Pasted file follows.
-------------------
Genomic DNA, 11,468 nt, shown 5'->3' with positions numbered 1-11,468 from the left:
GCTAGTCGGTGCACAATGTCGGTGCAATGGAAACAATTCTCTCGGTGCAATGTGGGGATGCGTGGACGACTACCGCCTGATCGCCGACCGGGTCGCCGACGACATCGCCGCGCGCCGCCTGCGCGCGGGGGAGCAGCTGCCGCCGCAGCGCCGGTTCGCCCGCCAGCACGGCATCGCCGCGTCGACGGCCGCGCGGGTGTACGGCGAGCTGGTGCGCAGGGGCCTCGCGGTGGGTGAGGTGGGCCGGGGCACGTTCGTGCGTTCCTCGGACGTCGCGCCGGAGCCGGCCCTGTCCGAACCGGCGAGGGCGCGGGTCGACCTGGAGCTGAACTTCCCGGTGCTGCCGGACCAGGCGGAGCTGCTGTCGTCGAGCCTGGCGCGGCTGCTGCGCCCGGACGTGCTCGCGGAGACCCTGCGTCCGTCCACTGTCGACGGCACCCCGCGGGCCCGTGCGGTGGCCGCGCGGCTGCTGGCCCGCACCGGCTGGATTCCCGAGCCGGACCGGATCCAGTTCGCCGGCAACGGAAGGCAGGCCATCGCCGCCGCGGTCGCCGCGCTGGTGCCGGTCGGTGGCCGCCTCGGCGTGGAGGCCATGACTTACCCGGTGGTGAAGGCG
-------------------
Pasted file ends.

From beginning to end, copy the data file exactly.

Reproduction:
Genomic DNA, 11,468 nt, shown 5'->3' with positions numbered 1-11,468 from the left:
GCTAGTCGGTGCACAATGTCGGTGCAATGGAAACAATTCTCTCGGTGCAATGTGGGGATGCGTGGACGACTACCGCCTGATCGCCGACCGGGTCGCCGACGACATCGCCGCGCGCCGCCTGCGCGCGGGGGAGCAGCTGCCGCCGCAGCGCCGGTTCGCCCGCCAGCACGGCATCGCCGCGTCGACGGCCGCGCGGGTGTACGGCGAGCTGGTGCGCAGGGGCCTCGCGGTGGGTGAGGTGGGCCGGGGCACGTTCGTGCGTTCCTCGGACGTCGCGCCGGAGCCGGCCCTGTCCGAACCGGCGAGGGCGCGGGTCGACCTGGAGCTGAACTTCCCGGTGCTGCCGGACCAGGCGGAGCTGCTGTCGTCGAGCCTGGCGCGGCTGCTGCGCCCGGACGTGCTCGCGGAGACCCTGCGTCCGTCCACTGTCGACGGCACCCCGCGGGCCCGTGCGGTGGCCGCGCGGCTGCTGGCCCGCACCGGCTGGATTCCCGAGCCGGACCGGATCCAGTTCGCCGGCAACGGAAGGCAGGCCATCGCCGCCGCGGTCGCCGCGCTGGTGCCGGTCGGTGGCCGCCTCGGCGTGGAGGCCATGACTTACCCGGTGGTGAAGGCG